My great leap forward…

As is so often the case when technology makes a great leap forward, I’m late to the party.

Until a few weeks ago, there I was, happily curating various playlists in iTunes the same way I’d been doing since the second generation iPod came out. I know. I might as well be here confessing I was still using Winamp to whip the llama’s ass.

Anyway. I’d been doing it that way for so long it was dead easy simple and reliable. It probably helped that I was mostly listening to the same music that’s been on my playlists for 20 years with only the occasional infusions of currently popular stuff. It wasn’t as if these playlists demanded a lot of time.

Lately, though, I’ve been a bit enchanted with a couple of artists – several with extensive catalogs – and I wasn’t particularly eager to buy up a few hundred dollars’ worth of digital albums to round out my collection on iTunes. Here enters Spotify with its three months for free introductory offer. Almost as if the great marketers in the machine knew the issue I was having and were prepared instantly to offer a $10 a month solution to get me out of that particular jam.

I still think owning the media is the preferable mode of doing things. Going to just owning the digital copy from owning the physical disks was a big step for me. Signing with Spotify and suddenly not owning any of it at all was something of a quantum leap. I still don’t love the idea that content can disappear or be edited instantly, but for sheer convenience, the streaming world really is hard to beat.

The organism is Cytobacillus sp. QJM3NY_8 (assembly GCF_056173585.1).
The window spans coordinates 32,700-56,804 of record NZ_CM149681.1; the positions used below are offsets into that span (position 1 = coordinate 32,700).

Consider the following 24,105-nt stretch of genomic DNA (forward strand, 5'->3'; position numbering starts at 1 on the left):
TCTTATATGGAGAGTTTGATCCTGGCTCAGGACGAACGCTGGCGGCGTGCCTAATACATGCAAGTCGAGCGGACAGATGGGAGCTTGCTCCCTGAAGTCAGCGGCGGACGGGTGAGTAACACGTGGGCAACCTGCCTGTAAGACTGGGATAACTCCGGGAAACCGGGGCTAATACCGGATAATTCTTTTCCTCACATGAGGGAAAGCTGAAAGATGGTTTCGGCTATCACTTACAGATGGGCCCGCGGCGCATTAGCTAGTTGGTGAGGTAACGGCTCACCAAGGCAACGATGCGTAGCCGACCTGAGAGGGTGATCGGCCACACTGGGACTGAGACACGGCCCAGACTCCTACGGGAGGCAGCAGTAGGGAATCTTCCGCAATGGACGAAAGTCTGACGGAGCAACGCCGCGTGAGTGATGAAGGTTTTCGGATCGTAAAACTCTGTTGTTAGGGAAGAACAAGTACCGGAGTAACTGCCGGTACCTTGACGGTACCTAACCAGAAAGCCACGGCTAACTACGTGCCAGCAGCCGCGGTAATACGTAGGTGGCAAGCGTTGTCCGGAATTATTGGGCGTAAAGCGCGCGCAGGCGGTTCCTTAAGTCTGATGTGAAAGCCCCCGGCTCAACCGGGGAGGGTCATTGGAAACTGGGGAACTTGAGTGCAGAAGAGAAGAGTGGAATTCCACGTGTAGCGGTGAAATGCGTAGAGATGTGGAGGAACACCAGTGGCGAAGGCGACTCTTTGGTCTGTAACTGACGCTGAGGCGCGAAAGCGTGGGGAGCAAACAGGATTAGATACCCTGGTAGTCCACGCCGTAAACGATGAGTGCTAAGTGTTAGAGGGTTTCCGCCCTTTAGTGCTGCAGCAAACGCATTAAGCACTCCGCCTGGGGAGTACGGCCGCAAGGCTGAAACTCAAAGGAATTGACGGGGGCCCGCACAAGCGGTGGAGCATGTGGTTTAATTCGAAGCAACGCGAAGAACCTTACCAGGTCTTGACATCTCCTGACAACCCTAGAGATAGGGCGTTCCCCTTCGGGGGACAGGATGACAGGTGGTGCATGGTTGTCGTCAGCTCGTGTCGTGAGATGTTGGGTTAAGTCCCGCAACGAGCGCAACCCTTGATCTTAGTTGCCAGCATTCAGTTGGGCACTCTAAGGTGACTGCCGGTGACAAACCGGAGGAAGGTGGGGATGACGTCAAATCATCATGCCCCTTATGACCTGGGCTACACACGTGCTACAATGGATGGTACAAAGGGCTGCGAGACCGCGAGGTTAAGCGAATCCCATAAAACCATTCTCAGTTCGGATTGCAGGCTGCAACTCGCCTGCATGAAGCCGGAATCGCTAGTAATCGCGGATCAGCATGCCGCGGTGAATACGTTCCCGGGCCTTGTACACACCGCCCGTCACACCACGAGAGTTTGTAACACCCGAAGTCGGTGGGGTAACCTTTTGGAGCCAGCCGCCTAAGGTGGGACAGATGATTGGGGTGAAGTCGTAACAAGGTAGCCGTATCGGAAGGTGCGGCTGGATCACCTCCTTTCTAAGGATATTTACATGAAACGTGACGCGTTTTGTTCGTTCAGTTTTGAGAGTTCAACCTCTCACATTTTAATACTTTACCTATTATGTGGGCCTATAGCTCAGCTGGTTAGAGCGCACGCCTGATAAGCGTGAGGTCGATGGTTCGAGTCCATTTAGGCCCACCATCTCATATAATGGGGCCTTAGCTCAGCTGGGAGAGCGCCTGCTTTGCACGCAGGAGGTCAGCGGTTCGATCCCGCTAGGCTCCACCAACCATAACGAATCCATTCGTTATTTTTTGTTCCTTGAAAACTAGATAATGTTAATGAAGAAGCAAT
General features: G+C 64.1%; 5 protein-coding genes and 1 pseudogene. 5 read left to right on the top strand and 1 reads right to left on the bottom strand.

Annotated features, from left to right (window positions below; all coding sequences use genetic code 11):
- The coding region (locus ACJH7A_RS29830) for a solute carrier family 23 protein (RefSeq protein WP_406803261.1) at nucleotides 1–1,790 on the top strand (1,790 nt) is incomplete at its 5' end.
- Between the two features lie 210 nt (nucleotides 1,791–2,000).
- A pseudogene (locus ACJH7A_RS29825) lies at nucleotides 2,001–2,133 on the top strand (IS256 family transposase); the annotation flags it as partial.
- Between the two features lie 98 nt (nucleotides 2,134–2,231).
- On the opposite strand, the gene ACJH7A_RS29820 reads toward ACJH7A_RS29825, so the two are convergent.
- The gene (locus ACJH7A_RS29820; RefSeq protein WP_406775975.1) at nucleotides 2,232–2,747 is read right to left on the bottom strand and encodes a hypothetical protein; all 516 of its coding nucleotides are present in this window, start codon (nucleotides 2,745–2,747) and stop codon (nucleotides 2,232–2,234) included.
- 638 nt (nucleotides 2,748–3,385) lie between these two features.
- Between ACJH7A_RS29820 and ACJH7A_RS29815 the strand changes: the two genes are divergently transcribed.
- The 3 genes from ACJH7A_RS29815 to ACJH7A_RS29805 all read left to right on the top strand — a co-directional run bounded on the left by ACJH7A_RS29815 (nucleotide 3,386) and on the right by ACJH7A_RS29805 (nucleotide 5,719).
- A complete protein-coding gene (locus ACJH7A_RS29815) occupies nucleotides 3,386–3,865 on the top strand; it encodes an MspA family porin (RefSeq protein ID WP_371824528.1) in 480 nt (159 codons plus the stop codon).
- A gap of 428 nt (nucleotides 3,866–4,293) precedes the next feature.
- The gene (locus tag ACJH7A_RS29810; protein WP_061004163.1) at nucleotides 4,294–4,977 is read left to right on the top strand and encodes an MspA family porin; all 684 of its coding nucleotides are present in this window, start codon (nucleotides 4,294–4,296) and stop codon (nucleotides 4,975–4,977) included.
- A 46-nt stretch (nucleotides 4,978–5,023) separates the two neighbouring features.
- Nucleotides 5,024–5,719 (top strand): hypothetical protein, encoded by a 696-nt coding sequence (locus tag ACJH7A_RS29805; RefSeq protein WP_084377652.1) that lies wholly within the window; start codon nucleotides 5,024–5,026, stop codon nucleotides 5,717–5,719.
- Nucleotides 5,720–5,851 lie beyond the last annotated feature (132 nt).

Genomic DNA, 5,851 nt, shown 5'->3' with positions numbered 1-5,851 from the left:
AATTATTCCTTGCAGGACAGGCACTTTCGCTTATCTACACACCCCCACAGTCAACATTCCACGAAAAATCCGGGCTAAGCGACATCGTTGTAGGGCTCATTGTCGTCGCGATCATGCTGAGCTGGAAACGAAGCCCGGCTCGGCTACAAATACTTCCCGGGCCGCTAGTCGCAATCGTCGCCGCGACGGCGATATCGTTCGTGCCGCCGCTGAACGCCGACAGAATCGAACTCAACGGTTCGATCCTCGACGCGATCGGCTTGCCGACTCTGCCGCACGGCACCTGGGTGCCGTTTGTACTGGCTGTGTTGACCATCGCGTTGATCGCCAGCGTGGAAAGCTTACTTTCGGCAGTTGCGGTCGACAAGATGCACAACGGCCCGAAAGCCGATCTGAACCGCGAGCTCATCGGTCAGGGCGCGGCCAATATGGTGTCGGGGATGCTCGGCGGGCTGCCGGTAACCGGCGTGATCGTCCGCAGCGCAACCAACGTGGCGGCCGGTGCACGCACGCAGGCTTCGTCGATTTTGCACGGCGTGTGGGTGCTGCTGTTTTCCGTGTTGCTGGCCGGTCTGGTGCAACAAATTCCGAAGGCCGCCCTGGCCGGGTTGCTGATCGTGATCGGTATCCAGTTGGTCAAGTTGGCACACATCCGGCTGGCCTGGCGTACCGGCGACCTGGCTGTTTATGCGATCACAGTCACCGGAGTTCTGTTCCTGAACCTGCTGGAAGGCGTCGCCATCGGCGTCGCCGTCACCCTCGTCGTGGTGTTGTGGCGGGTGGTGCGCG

I am, somewhat begrudgingly, a fan.

Tuning in…

photo (10)A few days ago, I went digging thought iTunes for a few songs that I hadn’t heard in a while. After years of being transferred from computer to computer, to external hard drives, and being tweaked, curated, and edited to the extreme, it seems that iTunes has been slowly leaking. Some of my favorite albums, carefully imported from CD seven or eight years ago before all my shiny plastic disks went to live in a couple of large cardboard boxes, were nowhere to be seen. Some had just one or two songs. I’m guessing that I “lost” half my music collection before I really started to notice it… as much a fan as I am of going all electronic, I’m suddenly glad that I didn’t sell those disks off for a buck or two a piece years ago.

So now, while I had planned on spending a good part of the day getting mt tax stuff together, I’m most likely going to be sitting here swapping out disks every two minutes until balance is restored. It’s ok. Once it’s done, the music will end up being saved as part of my ridiculously over complicated double redundant back up scheme. Then again, if I don’t have to do this again in seven years, it’s probably worth the effort.